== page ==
Verses On An Autumnal Leaf.

A poem by John Carr

Think not, thou pride of Summer's softest strain!
Sweet dress of Nature, in her virgin bloom!
That thou hast flutter'd to the breeze in vain,
Or unlamented found thy native tomb.

The Muse, who sought thee in the whisp'ring shade,
When scarce one roving breeze was on the wing,
With tones of genuine grief beholds thee fade,
And asks thy quick return in earliest Spring.

I mark'd the victim of the wintry hour,
I heard the winds breathe sad a fun'ral sigh,
When the lone warbler, from his fav'rite bow'r,
Pour'd forth his pensive song to see thee die; -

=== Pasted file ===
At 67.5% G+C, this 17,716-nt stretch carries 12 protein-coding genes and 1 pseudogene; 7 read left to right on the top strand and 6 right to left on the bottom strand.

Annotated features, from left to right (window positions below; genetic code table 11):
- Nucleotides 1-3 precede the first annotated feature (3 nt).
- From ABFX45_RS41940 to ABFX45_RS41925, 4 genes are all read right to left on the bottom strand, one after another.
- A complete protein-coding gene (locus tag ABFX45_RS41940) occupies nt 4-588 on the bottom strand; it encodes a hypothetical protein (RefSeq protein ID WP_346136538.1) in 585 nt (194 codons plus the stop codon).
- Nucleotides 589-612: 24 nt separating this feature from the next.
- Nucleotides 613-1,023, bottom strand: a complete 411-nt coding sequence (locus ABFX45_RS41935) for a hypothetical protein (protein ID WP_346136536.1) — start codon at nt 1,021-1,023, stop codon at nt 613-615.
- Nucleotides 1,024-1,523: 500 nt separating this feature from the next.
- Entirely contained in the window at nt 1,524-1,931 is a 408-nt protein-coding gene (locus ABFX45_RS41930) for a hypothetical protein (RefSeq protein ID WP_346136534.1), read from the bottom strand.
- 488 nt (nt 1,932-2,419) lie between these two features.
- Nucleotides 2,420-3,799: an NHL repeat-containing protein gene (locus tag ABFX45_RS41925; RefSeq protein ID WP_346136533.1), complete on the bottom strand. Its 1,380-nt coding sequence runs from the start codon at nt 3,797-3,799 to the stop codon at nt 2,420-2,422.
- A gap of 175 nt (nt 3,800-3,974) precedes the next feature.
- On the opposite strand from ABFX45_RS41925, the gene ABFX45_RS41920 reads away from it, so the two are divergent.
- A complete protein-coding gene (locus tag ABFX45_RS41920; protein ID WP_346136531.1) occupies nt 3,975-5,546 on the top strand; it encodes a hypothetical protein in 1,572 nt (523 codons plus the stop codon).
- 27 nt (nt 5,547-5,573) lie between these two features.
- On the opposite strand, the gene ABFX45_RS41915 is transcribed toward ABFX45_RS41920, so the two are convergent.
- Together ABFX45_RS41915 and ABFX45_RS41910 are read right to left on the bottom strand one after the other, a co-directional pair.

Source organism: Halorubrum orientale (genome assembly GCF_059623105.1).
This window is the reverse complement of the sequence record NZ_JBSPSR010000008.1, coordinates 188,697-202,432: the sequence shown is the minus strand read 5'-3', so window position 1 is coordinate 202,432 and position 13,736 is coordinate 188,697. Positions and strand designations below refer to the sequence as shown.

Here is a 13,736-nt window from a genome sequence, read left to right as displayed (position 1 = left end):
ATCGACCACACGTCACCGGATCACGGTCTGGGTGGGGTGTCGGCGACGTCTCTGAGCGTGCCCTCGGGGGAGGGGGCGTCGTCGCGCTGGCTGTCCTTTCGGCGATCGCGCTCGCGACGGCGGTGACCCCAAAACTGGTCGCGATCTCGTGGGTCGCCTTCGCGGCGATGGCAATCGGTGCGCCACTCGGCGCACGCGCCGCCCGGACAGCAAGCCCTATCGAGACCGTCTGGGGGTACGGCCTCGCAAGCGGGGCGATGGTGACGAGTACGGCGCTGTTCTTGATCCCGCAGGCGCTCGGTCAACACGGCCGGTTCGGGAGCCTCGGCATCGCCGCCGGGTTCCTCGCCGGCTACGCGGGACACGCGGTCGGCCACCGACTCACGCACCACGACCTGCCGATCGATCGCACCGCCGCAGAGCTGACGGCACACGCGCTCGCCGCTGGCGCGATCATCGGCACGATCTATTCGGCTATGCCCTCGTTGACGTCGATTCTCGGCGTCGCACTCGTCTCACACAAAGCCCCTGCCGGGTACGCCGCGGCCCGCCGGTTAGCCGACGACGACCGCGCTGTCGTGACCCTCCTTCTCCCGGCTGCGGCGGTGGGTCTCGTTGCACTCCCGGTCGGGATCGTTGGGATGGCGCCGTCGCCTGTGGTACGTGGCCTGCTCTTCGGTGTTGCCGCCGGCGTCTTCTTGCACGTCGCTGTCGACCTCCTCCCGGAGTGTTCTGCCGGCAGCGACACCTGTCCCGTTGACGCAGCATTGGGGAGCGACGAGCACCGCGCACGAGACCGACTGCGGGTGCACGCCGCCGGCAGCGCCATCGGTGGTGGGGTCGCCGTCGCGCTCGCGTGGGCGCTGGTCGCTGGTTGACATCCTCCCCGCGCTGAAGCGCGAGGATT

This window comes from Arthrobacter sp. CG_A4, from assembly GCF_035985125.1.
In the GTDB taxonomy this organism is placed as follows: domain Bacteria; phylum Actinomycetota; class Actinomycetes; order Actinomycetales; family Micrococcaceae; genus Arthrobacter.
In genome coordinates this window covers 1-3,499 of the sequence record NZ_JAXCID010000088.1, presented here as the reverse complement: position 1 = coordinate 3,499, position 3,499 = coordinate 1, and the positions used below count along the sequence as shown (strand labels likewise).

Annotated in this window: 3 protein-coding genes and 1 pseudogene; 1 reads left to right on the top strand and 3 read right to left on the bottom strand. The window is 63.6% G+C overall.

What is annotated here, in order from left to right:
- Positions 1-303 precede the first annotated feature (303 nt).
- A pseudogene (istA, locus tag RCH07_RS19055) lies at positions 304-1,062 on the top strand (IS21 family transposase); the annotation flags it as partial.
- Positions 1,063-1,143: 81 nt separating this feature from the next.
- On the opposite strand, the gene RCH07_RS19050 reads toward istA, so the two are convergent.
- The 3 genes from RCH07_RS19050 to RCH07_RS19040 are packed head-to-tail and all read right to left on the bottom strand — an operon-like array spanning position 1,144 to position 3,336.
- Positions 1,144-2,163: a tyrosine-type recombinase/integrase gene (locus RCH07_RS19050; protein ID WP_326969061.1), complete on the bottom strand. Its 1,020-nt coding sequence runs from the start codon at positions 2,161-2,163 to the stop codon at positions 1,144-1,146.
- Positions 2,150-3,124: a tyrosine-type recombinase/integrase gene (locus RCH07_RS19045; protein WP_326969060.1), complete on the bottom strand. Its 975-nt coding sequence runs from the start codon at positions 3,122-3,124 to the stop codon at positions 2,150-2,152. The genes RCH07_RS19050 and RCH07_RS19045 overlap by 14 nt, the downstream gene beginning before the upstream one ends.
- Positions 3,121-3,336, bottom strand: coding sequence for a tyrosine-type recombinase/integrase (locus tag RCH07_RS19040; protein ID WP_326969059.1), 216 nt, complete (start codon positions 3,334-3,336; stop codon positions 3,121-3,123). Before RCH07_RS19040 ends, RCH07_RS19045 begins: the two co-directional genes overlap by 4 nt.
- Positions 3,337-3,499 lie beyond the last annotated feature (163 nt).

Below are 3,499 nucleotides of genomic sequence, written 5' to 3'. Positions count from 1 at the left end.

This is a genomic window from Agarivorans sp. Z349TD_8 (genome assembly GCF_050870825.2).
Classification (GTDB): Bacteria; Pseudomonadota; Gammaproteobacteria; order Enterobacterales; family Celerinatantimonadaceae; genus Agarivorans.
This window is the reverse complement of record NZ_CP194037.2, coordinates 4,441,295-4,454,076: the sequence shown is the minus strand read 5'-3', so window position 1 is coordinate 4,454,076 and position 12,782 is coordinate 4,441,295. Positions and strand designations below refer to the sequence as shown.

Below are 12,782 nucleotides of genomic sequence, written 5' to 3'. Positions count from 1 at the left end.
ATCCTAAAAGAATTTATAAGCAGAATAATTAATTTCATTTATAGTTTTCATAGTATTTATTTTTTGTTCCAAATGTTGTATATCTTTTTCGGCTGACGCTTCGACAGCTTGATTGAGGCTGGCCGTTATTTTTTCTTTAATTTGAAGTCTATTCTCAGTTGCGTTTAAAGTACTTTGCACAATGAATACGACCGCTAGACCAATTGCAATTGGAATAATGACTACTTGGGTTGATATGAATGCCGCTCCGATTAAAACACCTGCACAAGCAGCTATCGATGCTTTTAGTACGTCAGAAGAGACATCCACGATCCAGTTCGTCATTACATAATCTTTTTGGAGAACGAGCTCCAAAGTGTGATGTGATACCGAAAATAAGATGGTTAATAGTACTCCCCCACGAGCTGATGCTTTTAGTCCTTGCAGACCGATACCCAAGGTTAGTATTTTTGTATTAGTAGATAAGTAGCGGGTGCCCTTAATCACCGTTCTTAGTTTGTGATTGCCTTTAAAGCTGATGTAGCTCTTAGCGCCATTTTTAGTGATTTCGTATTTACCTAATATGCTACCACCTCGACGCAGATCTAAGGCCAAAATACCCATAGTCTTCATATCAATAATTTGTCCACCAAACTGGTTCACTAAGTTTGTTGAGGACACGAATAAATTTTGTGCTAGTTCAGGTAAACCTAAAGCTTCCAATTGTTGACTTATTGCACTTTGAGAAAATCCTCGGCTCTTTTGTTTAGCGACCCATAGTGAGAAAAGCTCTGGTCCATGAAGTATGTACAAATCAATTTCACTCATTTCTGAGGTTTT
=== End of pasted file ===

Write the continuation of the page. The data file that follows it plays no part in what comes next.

When, in his little temple, colder grown,
He saw its sides of green to yellow grow,
And mourn'd his little roof, around him blown,
Or toss'd in beauteous ruin on the snow;

And vow'd, throughout the dreary day to come,
(More sad by far than summer's gloomiest night),
That not one note should charm the leafless gloom,
But silent Sorrow should attend thy flight.

Reader Comments

Tell us what you think of 'Verses On An Autumnal Leaf.' by John Carr

comments powered by Disqus